medical practitioner saw the person alive subsequently.

4.2   Information from post-mortem – you should indicate whether
      the information you give about the cause of death takes account
      of a post-mortem.      Such information can be valuable for
      epidemiological purposes.

         • If a post-mortem has been done, ring option 1.

         • If information may be available later, do not delay the issue
           of your certificate, ring option 2 and tick statement B on the
           reverses of the certificate. The registrar will then send you
           a form for return to the Registrar General giving the results
           of the post-mortem.

         • If a post-mortem is not being held, ring option 3.

4.3   Seen after death (only one option can be ringed) you should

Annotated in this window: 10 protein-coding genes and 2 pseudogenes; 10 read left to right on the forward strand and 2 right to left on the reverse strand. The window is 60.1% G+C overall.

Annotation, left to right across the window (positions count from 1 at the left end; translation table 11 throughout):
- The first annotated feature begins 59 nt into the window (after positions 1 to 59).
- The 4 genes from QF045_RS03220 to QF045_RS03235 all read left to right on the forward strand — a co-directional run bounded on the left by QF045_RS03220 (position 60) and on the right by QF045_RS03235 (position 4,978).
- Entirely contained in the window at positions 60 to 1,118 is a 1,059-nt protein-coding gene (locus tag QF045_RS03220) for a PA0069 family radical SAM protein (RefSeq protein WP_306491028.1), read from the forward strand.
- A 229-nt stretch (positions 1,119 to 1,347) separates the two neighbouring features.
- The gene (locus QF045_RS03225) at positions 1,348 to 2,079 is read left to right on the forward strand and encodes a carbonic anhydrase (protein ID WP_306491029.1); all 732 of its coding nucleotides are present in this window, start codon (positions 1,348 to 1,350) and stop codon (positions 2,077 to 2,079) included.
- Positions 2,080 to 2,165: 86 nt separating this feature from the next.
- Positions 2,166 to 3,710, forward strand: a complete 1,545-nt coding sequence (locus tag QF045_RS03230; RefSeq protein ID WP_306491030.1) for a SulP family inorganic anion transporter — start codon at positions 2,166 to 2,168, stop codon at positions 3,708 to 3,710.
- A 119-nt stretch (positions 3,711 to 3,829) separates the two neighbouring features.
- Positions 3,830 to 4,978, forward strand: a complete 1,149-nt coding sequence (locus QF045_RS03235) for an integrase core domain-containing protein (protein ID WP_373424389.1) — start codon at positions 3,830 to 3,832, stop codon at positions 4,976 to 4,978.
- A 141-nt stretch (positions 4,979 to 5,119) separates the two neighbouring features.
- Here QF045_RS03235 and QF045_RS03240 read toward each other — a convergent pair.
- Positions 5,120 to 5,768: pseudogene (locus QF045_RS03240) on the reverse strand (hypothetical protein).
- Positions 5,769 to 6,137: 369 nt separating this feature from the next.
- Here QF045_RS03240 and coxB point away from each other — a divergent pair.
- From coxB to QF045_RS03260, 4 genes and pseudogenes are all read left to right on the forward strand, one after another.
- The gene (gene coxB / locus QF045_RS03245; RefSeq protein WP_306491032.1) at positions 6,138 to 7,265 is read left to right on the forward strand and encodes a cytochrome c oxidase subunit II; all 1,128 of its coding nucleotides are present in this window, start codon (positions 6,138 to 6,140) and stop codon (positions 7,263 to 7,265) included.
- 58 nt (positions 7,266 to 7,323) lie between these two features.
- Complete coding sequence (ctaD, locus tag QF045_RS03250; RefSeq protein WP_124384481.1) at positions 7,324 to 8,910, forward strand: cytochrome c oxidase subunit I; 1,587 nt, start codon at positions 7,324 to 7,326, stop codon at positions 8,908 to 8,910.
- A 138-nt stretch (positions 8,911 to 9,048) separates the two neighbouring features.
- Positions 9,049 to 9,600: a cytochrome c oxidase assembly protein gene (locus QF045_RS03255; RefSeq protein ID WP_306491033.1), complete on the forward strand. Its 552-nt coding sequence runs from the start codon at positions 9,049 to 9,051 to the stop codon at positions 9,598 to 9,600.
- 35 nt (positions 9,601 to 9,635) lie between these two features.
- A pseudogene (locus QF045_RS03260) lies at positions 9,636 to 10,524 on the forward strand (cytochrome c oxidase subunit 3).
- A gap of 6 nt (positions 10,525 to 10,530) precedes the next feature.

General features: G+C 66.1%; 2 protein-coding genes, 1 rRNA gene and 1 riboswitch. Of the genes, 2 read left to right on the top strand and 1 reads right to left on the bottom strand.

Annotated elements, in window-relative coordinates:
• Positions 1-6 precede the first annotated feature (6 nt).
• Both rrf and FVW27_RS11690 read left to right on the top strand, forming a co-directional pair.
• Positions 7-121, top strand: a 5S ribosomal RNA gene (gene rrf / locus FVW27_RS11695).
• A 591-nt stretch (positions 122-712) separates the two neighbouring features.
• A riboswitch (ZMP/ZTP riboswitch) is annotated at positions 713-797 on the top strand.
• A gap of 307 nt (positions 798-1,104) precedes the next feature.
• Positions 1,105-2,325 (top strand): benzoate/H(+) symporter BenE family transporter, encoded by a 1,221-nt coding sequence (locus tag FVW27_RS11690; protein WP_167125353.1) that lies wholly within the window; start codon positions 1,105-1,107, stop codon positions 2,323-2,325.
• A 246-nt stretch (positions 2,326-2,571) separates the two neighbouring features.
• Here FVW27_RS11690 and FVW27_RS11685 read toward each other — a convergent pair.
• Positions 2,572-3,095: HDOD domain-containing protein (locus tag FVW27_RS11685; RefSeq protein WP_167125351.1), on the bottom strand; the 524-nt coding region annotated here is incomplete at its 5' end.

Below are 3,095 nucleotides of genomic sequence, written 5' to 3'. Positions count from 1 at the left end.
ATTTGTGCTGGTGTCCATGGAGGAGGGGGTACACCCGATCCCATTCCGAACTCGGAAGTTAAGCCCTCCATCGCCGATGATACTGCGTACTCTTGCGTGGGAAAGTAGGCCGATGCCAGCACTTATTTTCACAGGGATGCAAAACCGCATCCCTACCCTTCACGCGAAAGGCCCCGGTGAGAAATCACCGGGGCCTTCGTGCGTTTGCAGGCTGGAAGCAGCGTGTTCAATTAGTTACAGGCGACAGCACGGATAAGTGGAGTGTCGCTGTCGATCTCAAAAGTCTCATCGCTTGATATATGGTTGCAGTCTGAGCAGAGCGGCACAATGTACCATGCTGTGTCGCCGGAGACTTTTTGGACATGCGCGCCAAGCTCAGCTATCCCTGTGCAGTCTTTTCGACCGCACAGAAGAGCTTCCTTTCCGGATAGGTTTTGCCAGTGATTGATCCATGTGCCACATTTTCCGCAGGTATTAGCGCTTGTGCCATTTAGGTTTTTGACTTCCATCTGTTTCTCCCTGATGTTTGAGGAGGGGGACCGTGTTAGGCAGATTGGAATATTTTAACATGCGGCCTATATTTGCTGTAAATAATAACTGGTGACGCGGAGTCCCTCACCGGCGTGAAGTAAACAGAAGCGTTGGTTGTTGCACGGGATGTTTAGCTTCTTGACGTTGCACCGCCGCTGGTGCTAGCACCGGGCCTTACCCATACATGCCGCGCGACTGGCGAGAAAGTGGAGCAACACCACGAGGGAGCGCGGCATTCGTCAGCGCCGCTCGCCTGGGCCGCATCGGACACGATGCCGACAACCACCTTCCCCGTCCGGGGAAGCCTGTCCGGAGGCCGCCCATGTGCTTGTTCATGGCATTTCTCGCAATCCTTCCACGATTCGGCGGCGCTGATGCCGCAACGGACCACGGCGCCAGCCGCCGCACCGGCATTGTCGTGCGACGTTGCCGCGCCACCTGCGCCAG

indicate, by ringing option a, b or c, whether you or another
      medical practitioner saw the deceased after death.
5.    WHEN TO REFER TO THE CORONER

5.1   There is no statutory duty to report any deaths to a coroner. You
      are nevertheless encouraged to report voluntarily any death that
      you judge would need to be referred to the coroner by the
      registrar of births and deaths (see Section 5.3).

5.2   Reporting to the coroner – you should indicate whether you
      have reported the death to the coroner by ringing option 4 on the
      front of the certificate and initial box A on the back. You should
      report to the coroner any death that you cannot readily certify as
      being due to natural causes.

5.3   A death should be referred to the coroner if;

          • the cause of death is unknown
          • the deceased was not seen by the certifying doctor either
            after death or within 14 days before death